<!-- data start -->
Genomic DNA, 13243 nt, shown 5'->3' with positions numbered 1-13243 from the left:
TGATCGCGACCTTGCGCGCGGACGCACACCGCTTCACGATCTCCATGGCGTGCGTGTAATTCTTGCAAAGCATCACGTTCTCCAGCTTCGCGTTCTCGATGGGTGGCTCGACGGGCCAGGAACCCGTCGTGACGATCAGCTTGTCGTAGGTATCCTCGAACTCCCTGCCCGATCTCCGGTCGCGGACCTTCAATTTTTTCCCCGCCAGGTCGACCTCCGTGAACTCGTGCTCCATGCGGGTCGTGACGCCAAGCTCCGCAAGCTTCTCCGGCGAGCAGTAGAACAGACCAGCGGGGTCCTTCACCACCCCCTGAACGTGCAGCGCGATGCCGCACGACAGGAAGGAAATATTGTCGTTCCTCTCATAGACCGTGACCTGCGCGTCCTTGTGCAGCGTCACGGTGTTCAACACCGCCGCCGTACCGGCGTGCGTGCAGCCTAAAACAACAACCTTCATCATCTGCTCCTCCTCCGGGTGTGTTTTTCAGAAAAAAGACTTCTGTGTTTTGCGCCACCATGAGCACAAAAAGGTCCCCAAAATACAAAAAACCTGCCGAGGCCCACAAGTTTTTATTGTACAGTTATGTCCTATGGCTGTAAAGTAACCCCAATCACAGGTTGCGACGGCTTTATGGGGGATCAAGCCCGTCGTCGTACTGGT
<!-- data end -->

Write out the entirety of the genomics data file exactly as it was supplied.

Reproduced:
Genomic DNA, 13243 nt, shown 5'->3' with positions numbered 1-13243 from the left:
TGATCGCGACCTTGCGCGCGGACGCACACCGCTTCACGATCTCCATGGCGTGCGTGTAATTCTTGCAAAGCATCACGTTCTCCAGCTTCGCGTTCTCGATGGGTGGCTCGACGGGCCAGGAACCCGTCGTGACGATCAGCTTGTCGTAGGTATCCTCGAACTCCCTGCCCGATCTCCGGTCGCGGACCTTCAATTTTTTCCCCGCCAGGTCGACCTCCGTGAACTCGTGCTCCATGCGGGTCGTGACGCCAAGCTCCGCAAGCTTCTCCGGCGAGCAGTAGAACAGACCAGCGGGGTCCTTCACCACCCCCTGAACGTGCAGCGCGATGCCGCACGACAGGAAGGAAATATTGTCGTTCCTCTCATAGACCGTGACCTGCGCGTCCTTGTGCAGCGTCACGGTGTTCAACACCGCCGCCGTACCGGCGTGCGTGCAGCCTAAAACAACAACCTTCATCATCTGCTCCTCCTCCGGGTGTGTTTTTCAGAAAAAAGACTTCTGTGTTTTGCGCCACCATGAGCACAAAAAGGTCCCCAAAATACAAAAAACCTGCCGAGGCCCACAAGTTTTTATTGTACAGTTATGTCCTATGGCTGTAAAGTAACCCCAATCACAGGTTGCGACGGCTTTATGGGGGATCAAGCCCGTCGTCGTACTGGT